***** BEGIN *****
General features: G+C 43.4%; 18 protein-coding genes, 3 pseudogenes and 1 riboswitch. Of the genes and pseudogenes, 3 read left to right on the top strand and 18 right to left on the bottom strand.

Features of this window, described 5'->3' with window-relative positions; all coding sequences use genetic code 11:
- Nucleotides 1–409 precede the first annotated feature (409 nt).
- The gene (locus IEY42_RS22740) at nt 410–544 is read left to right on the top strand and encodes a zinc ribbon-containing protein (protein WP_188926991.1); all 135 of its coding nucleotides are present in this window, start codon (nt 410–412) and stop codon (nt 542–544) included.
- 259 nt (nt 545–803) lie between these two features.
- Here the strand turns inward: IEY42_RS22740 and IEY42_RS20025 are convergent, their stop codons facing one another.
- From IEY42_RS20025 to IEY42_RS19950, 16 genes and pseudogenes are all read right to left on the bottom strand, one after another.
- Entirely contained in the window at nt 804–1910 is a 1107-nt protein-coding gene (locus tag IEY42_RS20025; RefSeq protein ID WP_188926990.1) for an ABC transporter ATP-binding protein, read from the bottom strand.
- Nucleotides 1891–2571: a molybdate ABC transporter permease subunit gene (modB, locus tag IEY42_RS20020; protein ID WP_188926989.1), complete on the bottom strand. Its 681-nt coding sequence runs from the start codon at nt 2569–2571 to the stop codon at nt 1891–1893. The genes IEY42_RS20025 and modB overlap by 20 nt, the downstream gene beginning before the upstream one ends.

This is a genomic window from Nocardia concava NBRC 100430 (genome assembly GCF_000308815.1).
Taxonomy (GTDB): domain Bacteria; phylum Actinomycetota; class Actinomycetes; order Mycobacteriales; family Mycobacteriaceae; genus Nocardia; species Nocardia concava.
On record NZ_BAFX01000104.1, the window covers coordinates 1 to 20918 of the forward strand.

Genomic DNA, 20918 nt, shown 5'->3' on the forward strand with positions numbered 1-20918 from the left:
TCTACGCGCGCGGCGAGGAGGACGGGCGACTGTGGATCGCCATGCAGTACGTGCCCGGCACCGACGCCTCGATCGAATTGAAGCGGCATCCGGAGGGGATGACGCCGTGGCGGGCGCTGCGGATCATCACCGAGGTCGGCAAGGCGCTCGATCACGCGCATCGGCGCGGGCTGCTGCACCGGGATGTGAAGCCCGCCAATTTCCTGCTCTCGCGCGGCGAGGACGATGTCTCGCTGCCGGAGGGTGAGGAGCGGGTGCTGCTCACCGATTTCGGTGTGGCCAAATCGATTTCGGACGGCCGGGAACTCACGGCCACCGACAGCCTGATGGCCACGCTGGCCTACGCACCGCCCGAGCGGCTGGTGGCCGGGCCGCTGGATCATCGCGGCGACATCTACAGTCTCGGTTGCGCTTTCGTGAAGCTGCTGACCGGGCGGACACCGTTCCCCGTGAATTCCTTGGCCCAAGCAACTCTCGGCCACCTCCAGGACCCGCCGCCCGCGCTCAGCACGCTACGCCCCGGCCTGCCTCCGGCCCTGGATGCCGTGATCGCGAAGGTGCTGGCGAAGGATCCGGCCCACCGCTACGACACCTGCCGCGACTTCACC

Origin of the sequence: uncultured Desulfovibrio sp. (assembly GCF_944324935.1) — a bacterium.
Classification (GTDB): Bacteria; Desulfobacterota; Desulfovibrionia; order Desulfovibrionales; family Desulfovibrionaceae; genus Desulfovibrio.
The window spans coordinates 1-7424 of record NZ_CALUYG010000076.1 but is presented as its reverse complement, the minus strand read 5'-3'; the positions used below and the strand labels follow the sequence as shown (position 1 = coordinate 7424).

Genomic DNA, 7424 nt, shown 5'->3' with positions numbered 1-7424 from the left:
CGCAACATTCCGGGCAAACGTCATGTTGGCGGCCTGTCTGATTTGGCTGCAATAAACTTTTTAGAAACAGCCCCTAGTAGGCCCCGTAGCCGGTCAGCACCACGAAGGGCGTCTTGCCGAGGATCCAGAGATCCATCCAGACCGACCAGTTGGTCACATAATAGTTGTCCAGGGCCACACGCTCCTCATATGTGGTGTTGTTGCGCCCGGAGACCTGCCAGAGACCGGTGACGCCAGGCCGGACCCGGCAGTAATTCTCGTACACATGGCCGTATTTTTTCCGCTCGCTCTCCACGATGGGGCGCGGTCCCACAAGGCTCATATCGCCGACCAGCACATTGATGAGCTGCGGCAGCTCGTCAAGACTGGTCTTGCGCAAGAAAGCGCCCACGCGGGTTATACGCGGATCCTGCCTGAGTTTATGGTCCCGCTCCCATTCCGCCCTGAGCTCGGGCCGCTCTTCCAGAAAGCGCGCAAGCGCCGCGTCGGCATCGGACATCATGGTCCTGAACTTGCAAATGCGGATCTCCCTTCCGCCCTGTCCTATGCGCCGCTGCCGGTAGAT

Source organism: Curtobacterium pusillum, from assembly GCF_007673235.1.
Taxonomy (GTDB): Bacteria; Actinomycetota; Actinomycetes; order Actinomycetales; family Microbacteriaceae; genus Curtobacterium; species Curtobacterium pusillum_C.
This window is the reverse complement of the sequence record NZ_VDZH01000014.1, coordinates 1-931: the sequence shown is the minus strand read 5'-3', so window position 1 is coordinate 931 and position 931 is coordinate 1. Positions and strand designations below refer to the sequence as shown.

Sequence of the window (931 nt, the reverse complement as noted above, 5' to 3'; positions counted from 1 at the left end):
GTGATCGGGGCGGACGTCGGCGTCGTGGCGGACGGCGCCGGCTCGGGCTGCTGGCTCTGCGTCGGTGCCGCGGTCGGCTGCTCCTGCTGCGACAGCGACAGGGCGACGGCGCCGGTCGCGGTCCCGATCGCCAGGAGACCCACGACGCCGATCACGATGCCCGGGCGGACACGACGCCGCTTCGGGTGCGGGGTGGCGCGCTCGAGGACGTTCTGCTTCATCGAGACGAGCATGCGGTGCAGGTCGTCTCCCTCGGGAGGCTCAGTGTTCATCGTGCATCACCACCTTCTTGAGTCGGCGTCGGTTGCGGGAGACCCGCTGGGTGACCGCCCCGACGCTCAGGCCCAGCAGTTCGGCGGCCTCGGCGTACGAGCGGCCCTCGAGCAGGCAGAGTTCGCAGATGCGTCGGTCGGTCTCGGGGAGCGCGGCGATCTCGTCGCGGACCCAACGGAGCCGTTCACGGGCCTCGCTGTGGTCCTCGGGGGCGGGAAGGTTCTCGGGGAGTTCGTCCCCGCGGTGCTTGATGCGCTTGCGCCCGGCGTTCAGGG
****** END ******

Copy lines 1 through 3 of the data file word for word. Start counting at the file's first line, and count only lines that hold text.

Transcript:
General features: G+C 43.4%; 18 protein-coding genes, 3 pseudogenes and 1 riboswitch. Of the genes and pseudogenes, 3 read left to right on the top strand and 18 right to left on the bottom strand.

Features of this window, described 5'->3' with window-relative positions; all coding sequences use genetic code 11:
- Nucleotides 1–409 precede the first annotated feature (409 nt).